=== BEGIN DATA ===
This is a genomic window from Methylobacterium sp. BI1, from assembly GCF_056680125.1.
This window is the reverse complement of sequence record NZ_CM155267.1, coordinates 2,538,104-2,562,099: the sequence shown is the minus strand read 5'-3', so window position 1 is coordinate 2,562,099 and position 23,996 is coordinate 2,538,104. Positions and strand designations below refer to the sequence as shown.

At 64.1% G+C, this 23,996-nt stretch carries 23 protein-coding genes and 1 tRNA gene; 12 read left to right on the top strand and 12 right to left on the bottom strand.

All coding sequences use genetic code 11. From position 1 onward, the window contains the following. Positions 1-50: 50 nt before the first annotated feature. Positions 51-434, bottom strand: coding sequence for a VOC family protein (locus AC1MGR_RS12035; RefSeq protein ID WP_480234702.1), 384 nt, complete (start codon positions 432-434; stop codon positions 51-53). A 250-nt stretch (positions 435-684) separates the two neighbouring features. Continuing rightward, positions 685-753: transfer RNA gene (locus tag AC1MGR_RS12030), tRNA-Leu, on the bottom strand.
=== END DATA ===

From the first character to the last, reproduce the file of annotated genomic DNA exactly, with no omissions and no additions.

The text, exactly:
This is a genomic window from Methylobacterium sp. BI1, from assembly GCF_056680125.1.
This window is the reverse complement of sequence record NZ_CM155267.1, coordinates 2,538,104-2,562,099: the sequence shown is the minus strand read 5'-3', so window position 1 is coordinate 2,562,099 and position 23,996 is coordinate 2,538,104. Positions and strand designations below refer to the sequence as shown.

At 64.1% G+C, this 23,996-nt stretch carries 23 protein-coding genes and 1 tRNA gene; 12 read left to right on the top strand and 12 right to left on the bottom strand.

All coding sequences use genetic code 11. From position 1 onward, the window contains the following. Positions 1-50: 50 nt before the first annotated feature. Positions 51-434, bottom strand: coding sequence for a VOC family protein (locus AC1MGR_RS12035; RefSeq protein ID WP_480234702.1), 384 nt, complete (start codon positions 432-434; stop codon positions 51-53). A 250-nt stretch (positions 435-684) separates the two neighbouring features. Continuing rightward, positions 685-753: transfer RNA gene (locus tag AC1MGR_RS12030), tRNA-Leu, on the bottom strand.